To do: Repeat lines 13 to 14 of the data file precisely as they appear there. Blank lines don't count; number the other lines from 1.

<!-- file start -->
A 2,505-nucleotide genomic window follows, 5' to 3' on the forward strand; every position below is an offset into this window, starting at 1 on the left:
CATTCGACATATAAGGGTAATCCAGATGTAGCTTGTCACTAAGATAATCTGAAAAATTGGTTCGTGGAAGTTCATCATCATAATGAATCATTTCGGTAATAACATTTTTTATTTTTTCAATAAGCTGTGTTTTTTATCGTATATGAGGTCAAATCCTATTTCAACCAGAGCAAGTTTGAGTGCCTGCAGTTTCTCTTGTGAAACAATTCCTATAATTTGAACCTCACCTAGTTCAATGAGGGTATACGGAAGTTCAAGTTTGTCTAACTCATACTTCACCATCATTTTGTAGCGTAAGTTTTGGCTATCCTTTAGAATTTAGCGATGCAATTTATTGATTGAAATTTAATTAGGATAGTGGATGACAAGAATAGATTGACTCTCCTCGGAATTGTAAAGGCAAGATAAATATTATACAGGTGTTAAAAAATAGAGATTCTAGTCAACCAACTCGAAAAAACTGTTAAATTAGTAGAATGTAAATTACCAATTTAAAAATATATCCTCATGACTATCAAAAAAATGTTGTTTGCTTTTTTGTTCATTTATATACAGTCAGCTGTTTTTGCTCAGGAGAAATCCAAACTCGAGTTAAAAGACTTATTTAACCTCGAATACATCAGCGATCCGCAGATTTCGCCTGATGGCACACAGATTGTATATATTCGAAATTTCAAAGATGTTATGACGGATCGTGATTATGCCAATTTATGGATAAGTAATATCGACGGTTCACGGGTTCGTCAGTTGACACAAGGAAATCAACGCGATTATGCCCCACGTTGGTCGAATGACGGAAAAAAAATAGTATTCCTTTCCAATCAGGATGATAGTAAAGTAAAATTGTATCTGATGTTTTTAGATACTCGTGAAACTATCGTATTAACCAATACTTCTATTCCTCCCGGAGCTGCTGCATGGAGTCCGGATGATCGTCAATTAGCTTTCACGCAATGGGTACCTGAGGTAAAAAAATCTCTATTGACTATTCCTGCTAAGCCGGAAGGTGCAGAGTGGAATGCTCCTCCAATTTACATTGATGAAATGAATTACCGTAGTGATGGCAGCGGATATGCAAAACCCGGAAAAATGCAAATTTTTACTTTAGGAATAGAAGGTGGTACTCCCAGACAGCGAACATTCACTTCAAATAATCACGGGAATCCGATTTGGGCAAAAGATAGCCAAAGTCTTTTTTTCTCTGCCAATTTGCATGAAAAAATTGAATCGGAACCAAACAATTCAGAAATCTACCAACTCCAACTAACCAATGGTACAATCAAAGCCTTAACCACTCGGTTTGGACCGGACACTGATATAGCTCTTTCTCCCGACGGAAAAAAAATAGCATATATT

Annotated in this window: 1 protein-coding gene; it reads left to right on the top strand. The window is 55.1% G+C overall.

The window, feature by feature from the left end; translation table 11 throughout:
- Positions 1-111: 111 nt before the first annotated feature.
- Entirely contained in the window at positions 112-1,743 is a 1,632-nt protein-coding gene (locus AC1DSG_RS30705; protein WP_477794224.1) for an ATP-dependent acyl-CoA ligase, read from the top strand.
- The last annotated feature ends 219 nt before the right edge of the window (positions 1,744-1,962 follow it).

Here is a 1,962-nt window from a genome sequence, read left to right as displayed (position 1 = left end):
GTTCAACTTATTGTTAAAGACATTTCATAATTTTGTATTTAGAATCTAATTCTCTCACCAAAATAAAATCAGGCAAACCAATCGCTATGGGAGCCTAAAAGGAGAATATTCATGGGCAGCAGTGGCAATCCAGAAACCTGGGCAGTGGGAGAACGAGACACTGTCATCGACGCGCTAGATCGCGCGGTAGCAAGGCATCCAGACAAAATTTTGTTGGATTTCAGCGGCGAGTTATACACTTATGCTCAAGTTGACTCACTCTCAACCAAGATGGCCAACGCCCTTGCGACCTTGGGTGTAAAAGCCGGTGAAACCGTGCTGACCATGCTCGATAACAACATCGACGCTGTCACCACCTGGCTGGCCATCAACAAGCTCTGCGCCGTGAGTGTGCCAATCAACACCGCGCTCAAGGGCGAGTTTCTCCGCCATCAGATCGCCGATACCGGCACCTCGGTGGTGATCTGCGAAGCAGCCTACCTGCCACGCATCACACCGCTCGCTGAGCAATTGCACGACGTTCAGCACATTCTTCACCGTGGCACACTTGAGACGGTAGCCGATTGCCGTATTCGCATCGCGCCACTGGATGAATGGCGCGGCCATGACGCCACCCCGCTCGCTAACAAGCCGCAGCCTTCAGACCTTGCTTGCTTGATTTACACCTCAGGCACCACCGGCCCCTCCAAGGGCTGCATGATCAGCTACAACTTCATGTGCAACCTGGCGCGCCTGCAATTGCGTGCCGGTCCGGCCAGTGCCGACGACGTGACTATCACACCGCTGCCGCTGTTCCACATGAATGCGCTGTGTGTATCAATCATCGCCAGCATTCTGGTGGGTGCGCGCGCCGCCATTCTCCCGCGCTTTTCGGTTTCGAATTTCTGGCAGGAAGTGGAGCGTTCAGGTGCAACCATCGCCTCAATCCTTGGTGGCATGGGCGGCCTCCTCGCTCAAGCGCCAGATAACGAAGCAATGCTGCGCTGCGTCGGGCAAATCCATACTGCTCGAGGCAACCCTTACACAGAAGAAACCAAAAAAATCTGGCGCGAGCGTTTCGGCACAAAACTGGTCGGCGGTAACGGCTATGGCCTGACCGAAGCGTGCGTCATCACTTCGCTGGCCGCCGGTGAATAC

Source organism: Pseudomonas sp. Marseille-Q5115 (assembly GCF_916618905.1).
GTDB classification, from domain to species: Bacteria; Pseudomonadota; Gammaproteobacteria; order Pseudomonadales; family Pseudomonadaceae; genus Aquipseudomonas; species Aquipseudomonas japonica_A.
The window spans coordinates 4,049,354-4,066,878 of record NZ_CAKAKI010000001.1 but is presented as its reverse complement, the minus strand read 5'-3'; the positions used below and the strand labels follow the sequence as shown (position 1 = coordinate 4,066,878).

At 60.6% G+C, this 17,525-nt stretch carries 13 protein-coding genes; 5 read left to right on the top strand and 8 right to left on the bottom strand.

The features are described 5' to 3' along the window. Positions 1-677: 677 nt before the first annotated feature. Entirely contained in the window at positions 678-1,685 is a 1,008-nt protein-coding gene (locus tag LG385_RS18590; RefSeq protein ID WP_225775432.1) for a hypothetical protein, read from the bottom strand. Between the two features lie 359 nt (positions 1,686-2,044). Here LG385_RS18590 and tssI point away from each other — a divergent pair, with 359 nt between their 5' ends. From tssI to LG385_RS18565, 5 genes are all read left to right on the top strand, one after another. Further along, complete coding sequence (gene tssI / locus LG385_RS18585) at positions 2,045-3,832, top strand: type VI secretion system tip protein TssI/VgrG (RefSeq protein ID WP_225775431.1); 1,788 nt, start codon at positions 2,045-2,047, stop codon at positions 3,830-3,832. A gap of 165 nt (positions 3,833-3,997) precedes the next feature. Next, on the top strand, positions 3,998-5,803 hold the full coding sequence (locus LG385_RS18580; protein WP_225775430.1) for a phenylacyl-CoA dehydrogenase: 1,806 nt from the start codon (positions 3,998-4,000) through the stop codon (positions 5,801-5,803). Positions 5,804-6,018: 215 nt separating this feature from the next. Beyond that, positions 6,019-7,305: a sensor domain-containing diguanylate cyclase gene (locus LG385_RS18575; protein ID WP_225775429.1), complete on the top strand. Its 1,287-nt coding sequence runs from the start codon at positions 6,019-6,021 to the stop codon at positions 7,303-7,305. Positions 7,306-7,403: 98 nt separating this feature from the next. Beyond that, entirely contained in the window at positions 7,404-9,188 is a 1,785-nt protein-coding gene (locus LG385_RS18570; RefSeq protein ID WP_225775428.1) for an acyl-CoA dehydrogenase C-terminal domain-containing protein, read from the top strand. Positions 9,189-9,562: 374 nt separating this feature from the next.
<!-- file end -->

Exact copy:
At 60.6% G+C, this 17,525-nt stretch carries 13 protein-coding genes; 5 read left to right on the top strand and 8 right to left on the bottom strand.

The features are described 5' to 3' along the window. Positions 1-677: 677 nt before the first annotated feature. Entirely contained in the window at positions 678-1,685 is a 1,008-nt protein-coding gene (locus tag LG385_RS18590; RefSeq protein ID WP_225775432.1) for a hypothetical protein, read from the bottom strand. Between the two features lie 359 nt (positions 1,686-2,044). Here LG385_RS18590 and tssI point away from each other — a divergent pair, with 359 nt between their 5' ends. From tssI to LG385_RS18565, 5 genes are all read left to right on the top strand, one after another. Further along, complete coding sequence (gene tssI / locus LG385_RS18585) at positions 2,045-3,832, top strand: type VI secretion system tip protein TssI/VgrG (RefSeq protein ID WP_225775431.1); 1,788 nt, start codon at positions 2,045-2,047, stop codon at positions 3,830-3,832. A gap of 165 nt (positions 3,833-3,997) precedes the next feature. Next, on the top strand, positions 3,998-5,803 hold the full coding sequence (locus LG385_RS18580; protein WP_225775430.1) for a phenylacyl-CoA dehydrogenase: 1,806 nt from the start codon (positions 3,998-4,000) through the stop codon (positions 5,801-5,803). Positions 5,804-6,018: 215 nt separating this feature from the next. Beyond that, positions 6,019-7,305: a sensor domain-containing diguanylate cyclase gene (locus LG385_RS18575; protein ID WP_225775429.1), complete on the top strand. Its 1,287-nt coding sequence runs from the start codon at positions 6,019-6,021 to the stop codon at positions 7,303-7,305. Positions 7,306-7,403: 98 nt separating this feature from the next. Beyond that, entirely contained in the window at positions 7,404-9,188 is a 1,785-nt protein-coding gene (locus LG385_RS18570; RefSeq protein ID WP_225775428.1) for an acyl-CoA dehydrogenase C-terminal domain-containing protein, read from the top strand. Positions 9,189-9,562: 374 nt separating this feature from the next.